Dement Neurocogn Disord.  2018 Sep;17(3):110-119. 10.12779/dnd.2018.17.3.110.

¹⁸F-THK5351 PET Imaging in Nonfluent-Agrammatic Variant Primary Progressive Aphasia

Affiliations
  • 1Department of Neurology, Inha University School of Medicine, Incheon, Korea.
  • 2Neuroscience Research Institute, Gachon University, Incheon, Korea.
  • 3Department of Neuroscience, Gachon University College of Medicine, Incheon, Korea.
  • 4Department of Neurology, Samsung Medical Center, Sungkyunkwan University School of Medicine, Seoul, Korea.
  • 5Department of Neurology, Seoul Medical Center, Seoul, Korea.
  • 6Department of Neurology, Gachon University Gil Medical Center, Incheon, Korea. ynoh@gachon.ac.kr
  • 7Tohoku Medical and Pharmaceutical University, Sendai, Japan.
  • 8Department of Neurology, Seoul National University Hospital, Seoul National University College of Medicine, Seoul, Korea.
  • 9Department of Health Science and Technology, GAIHST, Gachon University, Incheon, Korea.

Abstract

BACKGROUND AND PURPOSE
To analyze 18F-THK5351 positron emission tomography (PET) scans of patients with clinically diagnosed nonfluent/agrammatic variant primary progressive aphasia (navPPA).
METHODS
Thirty-one participants, including those with Alzheimer's disease (AD, n=13), navPPA (n=3), and those with normal control (NC, n=15) who completed 3 Tesla magnetic resonance imaging, 18F-THK5351 PET scans, and detailed neuropsychological tests, were included. Voxel-based and region of interest (ROI)-based analyses were performed to evaluate retention of 18F-THK5351 in navPPA patients.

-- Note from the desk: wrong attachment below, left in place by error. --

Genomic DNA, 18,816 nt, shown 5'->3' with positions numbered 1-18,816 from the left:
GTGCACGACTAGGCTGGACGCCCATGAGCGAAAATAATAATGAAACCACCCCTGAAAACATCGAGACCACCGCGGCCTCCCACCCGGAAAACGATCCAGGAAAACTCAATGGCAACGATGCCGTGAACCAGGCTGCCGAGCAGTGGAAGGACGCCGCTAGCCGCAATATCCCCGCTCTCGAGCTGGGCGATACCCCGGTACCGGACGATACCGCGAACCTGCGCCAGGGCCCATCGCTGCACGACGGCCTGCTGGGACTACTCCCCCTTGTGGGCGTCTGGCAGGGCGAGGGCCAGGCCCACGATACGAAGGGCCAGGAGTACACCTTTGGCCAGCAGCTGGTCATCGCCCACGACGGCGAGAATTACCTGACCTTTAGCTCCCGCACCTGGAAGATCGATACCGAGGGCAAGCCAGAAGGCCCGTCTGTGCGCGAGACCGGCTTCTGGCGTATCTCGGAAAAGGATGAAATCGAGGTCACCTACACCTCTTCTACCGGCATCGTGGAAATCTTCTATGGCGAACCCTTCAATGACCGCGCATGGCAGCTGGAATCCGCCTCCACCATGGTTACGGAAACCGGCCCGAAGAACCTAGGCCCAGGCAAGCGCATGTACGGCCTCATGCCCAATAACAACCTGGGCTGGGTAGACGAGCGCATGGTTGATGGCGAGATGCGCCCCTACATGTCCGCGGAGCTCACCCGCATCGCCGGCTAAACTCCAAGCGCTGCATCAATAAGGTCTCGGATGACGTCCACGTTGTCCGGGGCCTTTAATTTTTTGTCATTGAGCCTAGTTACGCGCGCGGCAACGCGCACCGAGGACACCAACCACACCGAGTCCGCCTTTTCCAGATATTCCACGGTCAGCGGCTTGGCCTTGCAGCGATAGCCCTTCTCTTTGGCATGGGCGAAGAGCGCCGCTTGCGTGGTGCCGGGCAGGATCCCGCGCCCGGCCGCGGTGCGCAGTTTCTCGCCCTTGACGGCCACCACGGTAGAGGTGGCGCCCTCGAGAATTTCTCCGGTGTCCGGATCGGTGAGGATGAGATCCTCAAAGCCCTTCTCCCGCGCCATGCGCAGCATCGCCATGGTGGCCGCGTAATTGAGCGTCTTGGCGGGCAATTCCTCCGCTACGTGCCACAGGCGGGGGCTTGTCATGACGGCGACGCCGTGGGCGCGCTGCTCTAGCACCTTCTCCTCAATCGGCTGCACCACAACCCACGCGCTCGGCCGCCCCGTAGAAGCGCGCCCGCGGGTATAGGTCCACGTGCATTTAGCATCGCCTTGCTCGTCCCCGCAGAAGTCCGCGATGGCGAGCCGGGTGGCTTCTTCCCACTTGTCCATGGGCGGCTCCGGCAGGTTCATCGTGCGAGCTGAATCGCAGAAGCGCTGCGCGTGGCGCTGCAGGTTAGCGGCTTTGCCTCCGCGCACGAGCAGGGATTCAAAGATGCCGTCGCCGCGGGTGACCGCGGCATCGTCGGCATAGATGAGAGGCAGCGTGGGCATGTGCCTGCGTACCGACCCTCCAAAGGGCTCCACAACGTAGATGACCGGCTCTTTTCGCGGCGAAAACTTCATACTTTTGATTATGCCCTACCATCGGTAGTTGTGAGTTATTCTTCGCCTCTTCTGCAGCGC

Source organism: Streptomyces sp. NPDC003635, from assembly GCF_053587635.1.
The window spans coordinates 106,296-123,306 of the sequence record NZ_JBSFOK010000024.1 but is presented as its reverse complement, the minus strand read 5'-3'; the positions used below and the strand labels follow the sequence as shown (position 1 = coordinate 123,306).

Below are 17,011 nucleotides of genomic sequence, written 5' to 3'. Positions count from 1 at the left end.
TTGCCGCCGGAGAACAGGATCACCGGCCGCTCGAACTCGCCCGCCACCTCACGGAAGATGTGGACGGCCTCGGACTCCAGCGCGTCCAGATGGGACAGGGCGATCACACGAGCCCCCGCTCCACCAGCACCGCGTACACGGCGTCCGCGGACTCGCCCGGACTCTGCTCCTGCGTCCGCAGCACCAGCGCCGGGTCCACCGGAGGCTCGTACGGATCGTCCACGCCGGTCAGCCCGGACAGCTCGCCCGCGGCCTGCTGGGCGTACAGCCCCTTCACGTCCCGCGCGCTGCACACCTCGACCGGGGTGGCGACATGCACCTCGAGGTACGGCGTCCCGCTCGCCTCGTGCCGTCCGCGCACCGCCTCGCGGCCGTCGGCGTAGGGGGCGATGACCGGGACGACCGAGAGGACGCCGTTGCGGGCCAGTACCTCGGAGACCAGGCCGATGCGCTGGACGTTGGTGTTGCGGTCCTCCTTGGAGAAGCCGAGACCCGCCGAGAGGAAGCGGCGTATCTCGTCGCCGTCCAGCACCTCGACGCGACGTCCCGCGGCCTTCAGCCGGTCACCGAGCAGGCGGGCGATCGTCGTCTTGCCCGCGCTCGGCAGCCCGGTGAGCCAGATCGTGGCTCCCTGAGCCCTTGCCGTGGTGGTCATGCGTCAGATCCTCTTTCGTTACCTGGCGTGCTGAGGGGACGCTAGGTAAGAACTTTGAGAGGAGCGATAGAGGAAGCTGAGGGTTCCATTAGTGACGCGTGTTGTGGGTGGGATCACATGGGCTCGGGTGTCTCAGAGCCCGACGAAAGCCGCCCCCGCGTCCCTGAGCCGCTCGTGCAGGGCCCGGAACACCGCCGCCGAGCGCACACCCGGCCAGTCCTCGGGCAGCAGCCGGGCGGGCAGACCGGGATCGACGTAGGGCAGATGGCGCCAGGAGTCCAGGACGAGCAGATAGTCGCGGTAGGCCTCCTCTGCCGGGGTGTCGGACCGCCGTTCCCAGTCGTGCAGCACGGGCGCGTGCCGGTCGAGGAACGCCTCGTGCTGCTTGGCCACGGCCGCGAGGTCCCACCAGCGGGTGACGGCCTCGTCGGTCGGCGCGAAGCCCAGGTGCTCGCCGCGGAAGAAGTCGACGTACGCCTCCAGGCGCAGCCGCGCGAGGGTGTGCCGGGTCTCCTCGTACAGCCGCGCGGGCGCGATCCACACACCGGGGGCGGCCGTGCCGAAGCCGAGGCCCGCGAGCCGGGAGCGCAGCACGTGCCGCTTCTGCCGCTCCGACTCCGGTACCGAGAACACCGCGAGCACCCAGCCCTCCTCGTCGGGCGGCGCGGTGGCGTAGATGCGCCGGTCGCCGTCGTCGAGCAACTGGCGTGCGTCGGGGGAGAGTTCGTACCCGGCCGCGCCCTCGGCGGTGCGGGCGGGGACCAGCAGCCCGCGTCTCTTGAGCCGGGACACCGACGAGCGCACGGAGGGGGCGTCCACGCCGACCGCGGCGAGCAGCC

RESULTS
In ROI-based analysis, patients with navPPA had higher levels of THK retention in the Broca's area, bilateral inferior frontal lobes, bilateral precentral gyri, and bilateral basal ganglia. Patients with navPPA showed higher levels of THK retention in bilateral frontal lobes (mainly left side) compared than NC in voxel-wise analysis.
CONCLUSIONS
In our study, THK retention in navPPA patients was mainly distributed at the frontal region which was well correlated with functional-radiological distribution of navPPA. Our results suggest that tau PET imaging could be a supportive tool for diagnosis of navPPA in combination with a clinical history.

Keyword

Primary Progressive Nonfluent Aphasia; tau Protein; Neurofibrillary Tangles; Positron Emission Tomography

MeSH Terms

Alzheimer Disease
Aphasia, Primary Progressive*
Basal Ganglia
Broca Area
Diagnosis
Frontal Lobe
Humans
Magnetic Resonance Imaging
Neurofibrillary Tangles
Neuropsychological Tests
Positron-Emission Tomography
Primary Progressive Nonfluent Aphasia
tau Proteins
tau Proteins
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